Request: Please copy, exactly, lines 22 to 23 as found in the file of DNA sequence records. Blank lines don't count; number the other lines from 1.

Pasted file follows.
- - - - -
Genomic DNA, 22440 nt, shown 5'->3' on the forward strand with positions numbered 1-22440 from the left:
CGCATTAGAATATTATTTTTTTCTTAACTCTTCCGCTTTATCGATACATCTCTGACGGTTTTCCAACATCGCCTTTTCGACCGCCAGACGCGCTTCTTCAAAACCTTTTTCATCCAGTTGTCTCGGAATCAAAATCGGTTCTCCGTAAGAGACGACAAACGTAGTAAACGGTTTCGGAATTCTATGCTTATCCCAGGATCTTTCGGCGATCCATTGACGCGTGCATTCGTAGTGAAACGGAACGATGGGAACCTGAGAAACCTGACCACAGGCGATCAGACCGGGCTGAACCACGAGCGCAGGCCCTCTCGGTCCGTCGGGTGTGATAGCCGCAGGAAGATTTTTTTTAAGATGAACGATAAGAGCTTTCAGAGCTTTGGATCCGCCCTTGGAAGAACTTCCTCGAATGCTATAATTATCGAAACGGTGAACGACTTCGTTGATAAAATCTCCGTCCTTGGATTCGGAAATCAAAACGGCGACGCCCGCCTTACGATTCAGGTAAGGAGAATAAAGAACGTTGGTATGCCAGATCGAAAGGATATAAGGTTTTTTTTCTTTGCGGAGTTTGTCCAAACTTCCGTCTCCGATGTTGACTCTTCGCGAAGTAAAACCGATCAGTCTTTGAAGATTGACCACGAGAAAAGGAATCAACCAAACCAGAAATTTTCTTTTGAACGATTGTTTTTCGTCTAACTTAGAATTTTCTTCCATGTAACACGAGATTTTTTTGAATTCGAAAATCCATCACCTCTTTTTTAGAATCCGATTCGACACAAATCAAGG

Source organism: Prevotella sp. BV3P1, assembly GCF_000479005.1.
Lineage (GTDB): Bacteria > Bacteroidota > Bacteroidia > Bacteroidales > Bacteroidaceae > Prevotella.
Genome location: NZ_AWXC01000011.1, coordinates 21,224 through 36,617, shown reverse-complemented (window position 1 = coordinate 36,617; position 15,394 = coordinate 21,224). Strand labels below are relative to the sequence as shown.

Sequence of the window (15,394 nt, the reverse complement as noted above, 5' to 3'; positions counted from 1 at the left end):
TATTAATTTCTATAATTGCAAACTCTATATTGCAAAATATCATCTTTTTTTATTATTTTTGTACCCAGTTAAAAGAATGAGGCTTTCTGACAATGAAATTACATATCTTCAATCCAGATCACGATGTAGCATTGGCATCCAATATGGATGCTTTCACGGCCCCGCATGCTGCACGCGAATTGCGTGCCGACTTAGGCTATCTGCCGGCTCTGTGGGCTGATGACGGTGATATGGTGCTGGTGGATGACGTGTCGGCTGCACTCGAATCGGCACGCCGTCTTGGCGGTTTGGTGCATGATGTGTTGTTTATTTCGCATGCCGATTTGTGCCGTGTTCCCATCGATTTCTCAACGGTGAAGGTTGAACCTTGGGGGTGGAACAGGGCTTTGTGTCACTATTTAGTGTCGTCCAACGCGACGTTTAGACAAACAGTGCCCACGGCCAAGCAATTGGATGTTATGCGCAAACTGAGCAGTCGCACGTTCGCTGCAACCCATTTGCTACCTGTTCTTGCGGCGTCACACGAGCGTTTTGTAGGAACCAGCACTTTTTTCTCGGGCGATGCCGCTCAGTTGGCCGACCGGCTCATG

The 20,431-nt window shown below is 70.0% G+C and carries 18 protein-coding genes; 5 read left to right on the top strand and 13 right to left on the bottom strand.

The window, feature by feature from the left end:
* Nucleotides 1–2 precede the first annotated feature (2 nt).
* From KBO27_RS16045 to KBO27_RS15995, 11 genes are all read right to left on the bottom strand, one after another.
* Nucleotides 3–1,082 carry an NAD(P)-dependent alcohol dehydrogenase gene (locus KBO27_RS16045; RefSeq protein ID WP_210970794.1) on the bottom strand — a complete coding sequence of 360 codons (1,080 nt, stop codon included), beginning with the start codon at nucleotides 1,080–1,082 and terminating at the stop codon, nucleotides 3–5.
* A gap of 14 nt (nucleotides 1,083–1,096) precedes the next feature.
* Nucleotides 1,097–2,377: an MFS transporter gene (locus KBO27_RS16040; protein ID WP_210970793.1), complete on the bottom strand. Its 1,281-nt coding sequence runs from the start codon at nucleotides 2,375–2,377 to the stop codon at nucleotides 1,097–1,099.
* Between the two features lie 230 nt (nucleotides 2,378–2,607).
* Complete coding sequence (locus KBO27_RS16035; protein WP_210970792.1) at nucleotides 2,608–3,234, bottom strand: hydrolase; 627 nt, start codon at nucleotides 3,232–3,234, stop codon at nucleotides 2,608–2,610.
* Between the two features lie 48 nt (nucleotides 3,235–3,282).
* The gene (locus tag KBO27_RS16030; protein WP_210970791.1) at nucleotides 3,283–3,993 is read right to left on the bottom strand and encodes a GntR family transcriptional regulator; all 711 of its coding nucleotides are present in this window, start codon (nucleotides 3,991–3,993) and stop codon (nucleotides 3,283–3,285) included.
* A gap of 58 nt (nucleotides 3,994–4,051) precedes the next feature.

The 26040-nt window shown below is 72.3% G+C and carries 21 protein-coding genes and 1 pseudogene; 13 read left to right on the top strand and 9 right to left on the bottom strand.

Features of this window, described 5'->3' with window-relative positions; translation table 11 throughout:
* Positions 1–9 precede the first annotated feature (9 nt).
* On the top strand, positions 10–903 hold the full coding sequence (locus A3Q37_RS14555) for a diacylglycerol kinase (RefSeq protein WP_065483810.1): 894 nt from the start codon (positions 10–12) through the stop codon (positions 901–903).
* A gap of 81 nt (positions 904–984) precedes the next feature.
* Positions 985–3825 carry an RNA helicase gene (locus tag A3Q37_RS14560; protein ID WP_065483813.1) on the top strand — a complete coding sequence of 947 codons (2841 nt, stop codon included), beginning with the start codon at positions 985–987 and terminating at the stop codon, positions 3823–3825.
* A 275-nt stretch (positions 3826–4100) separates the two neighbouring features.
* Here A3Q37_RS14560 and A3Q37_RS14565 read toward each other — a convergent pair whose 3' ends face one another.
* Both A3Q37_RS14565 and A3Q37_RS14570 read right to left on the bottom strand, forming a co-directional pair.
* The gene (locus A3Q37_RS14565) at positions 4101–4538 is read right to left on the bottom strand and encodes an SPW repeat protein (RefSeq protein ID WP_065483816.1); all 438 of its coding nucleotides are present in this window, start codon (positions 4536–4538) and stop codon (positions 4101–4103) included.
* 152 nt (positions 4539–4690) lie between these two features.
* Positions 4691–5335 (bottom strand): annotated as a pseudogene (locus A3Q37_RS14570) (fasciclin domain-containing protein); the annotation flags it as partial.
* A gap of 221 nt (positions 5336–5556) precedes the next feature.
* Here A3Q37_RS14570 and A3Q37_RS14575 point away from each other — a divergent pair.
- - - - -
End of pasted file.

* Positions 1–9 precede the first annotated feature (9 nt).
* On the top strand, positions 10–903 hold the full coding sequence (locus A3Q37_RS14555) for a diacylglycerol kinase (RefSeq protein WP_065483810.1): 894 nt from the start codon (positions 10–12) through the stop codon (positions 901–903).